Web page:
A modified form of the structure is shown in FIG. 4 and it differs from that previously described only in the means for aligning the fan blade element with the spider arm. Referring to FIGS. 4 and 5, a plate 21 has attached to it a smaller plate 22, the attachment being preferably by means of spot welding along the margin 22a of the plate 22. Accommodated between the plates 21 and 22 is the extending portion 24 of the. spider arm 26. The extending portion 24 of the spider arm is identical to the spider arm portion of FIG. 1 except that it does not carry the V-shaped notch but has a rectilinear end margin. The plate 22 is substantially identical to the plate 14 of FIG. 1 except that it carries four abutments or protrusions. Abutments 27 are circular and engage the side margins of arm portion 24 and abutments 27a are L-shaped and engage the corners of the arm portion when it is interposed between the plates 21 and 22. The abutments 27 and 27a serve to align the fan blade element with the spider arm. As was the case with respect to the structure shown in FIG. 1, the laminated construction formed by the plate 22, arm portion 24 and plate 21 is rigidly secured together by means of rivets 28.

From the foregoing it will be evident that the laminated construction described provides the necessary rigidity for the fan blade element but permits utilizing material of minimum thickness in fabricating the blade components. Because of this, the weight and moment of inertia of the fan assembly is relatively low. Because the arrangement permits use of relatively short spider arms, and since the blade components are of minimum weight, the radius of gyration of the assembly is relatively short. Centrifugal force acting on the spider arms is, thus, smaller than in conventional structures permitting safe use of relatively thin cross section configuration for the fan spider. The relatively light weight of the assembly reduces bearing loads and the vibration frequency response of the fan assembly is substantially the same as that of conventional fan assemblies. The protrusions, cooperating with the margin of the spider arm portions provide a quick and positive alignment of the blades with the spider arms, and the tabs bent from the smaller plate component of each of the blade elements serve to prevent entry of foreign matter between the blade components-and aid in the assembly alignment.

While two alternate constructions have been described in detail herein, it will be understood that the invention is to be limited only by the appended claims.

Iclaim:

l. A fan assembly of the type which includes a fan spider having a plurality of transversely curved radially extending arms with a fan blade attached to each of the arms, wherein the improvement comprises each fan blade being formed by two overlying relatively thin plates, one of said plates having a transverse curvature corresponding to the curvature of said arms and the other of said plates extending across the concave face of said one plate, said other of said plates being attached along its periphery to said one plate but unattached thereto at the end closest the axis of rotation of the fan assembly, the end portion of the corresponding spider arm extending between said plates at their unattached ends, abutment means carried by one of said plates engaging the margin of said extending spider arm portion to locate and align the fan blade on the spider, and fastening means rigidly laminating together said plates and the interposed portion of the spider arm.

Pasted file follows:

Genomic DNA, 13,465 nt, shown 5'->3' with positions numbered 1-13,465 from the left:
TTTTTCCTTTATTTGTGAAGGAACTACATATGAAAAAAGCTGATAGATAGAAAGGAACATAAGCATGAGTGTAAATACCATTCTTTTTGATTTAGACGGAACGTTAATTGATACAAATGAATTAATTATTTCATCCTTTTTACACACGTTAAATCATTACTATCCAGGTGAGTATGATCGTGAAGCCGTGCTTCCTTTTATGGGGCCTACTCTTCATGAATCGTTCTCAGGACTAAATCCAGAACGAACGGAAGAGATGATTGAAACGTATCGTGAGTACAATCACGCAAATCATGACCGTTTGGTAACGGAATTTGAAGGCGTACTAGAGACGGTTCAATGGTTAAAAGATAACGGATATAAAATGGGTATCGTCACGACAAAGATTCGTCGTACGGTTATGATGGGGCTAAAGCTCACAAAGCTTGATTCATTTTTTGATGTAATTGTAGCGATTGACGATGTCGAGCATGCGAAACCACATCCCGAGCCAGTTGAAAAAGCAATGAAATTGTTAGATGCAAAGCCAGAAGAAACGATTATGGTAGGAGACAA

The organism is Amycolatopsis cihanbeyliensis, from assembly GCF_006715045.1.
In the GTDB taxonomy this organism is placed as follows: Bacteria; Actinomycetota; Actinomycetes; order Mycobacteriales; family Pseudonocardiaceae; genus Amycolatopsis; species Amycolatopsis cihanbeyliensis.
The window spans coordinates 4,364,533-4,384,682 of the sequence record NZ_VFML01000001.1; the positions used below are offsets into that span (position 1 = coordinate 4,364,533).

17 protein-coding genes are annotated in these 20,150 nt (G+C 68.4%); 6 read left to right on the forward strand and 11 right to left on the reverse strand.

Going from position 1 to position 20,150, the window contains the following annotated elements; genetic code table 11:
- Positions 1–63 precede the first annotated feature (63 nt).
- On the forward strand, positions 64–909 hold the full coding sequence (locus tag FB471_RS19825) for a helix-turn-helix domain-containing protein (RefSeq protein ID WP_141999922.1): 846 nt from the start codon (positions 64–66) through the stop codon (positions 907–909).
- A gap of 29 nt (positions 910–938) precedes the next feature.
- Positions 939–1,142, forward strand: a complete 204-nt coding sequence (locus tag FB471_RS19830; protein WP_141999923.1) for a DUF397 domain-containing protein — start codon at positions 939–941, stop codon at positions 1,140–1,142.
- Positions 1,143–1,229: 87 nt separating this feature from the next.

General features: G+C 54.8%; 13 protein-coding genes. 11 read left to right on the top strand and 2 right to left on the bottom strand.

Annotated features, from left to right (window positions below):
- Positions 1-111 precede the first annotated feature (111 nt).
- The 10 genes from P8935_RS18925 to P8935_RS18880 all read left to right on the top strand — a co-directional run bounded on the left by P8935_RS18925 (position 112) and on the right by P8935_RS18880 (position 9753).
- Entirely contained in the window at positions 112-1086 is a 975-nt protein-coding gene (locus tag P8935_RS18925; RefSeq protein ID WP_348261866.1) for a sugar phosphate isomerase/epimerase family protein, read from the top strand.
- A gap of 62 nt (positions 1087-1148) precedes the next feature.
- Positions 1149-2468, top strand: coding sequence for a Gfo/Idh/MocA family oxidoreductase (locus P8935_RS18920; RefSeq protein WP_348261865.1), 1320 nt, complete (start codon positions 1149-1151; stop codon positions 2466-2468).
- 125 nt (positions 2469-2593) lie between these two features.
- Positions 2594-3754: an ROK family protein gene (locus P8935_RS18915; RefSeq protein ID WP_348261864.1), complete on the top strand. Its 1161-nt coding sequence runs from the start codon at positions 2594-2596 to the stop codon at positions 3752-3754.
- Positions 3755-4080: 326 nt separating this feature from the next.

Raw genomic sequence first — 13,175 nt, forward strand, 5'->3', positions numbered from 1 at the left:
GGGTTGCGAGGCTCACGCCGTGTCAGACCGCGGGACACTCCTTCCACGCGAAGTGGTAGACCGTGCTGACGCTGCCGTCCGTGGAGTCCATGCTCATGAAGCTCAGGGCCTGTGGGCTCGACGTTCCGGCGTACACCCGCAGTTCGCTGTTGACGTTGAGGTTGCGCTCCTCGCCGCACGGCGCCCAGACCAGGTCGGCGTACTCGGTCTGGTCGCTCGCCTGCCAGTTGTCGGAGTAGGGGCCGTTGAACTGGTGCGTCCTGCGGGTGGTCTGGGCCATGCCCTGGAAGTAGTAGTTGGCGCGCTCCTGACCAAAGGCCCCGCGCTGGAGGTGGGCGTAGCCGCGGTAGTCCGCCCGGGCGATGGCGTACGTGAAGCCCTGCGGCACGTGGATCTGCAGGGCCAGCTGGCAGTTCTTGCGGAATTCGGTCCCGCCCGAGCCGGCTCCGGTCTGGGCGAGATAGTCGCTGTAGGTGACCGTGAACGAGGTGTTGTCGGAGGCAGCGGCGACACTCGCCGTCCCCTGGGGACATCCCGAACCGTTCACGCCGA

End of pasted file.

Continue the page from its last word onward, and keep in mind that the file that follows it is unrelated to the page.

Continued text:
plates carries tabs on each side of said extending portion of the fan spider, said tabs being bent toward and into engagement with the inner surface of the other plate to thereby substantially seal the space between the plates adjacent the extending portion of the fan spider against the entry of dirt or the like and aiding in the radial alignment of the blade and spider arm i i i

Patent Citations
Cited PatentFiling datePublication dateApplicantTitle
US686211 *Jun 17, 1901Nov 5, 1901Aubrey Osler DowsonPunka or fan for ventilating purposes.
US1121335 *May 26, 1913Dec 15, 1914Charles H J DilgRotary fan.
US3285502 *Jan 25, 1965Nov 15, 1966Brookside CorpBalanced fan construction
CH115034A * Title not available
*DE208219A Title not available
GB450992A * Title not available
Referenced by
Citing PatentFiling datePublication dateApplicantTitle
US3816024 *May 11, 1973Jun 11, 1974Philadelphia Gear CorpMixer impeller blade
US3887300 *Apr 11, 1974Jun 3, 1975Philadelphia Gear CorpMixer impeller
US3891349 *Feb 22, 1972Jun 24, 1975Wallace Murray CorpCooling fan construction and method of making same
US4050847 *Aug 30, 1976Sep 27, 1977Fram CorporationLightweight fan
US4249861 *Mar 5, 1979Feb 10, 1981Canadian Fram LimitedFan blade reinforcement plate
US4636142 *May 11, 1984Jan 13, 1987Household Manufacturing, Inc.Rotating fan apparatus
US6250886Sep 3, 1999Jun 26, 2001Chittom International, Inc.Axial flow fan and fan blade
US6712584May 8, 2002Mar 30, 2004Revcor, Inc.Fan blade
US6814545Feb 19, 2003Nov 9, 2004Revcor, Inc.Fan blade
US6942457Nov 27, 2002Sep 13, 2005Revcor, Inc.Fan assembly and method
US7223078Jan 19, 2005May 29, 2007Litex Industries, Limited, Having A General Partner Of Libco International, LlcRotary plate fastener for ceiling fan blades
US7351037May 3, 2005Apr 1, 2008Litex Industries, Limited, Having A General Partner Of Libco International, L.L.C.Y-connect fastener for ceiling fan blades
Classifications
U.S. Classification416/210.00R, 416/243, 416/229.00R
International ClassificationF04D29/38
Cooperative ClassificationF04D29/388
European ClassificationF04D29/38D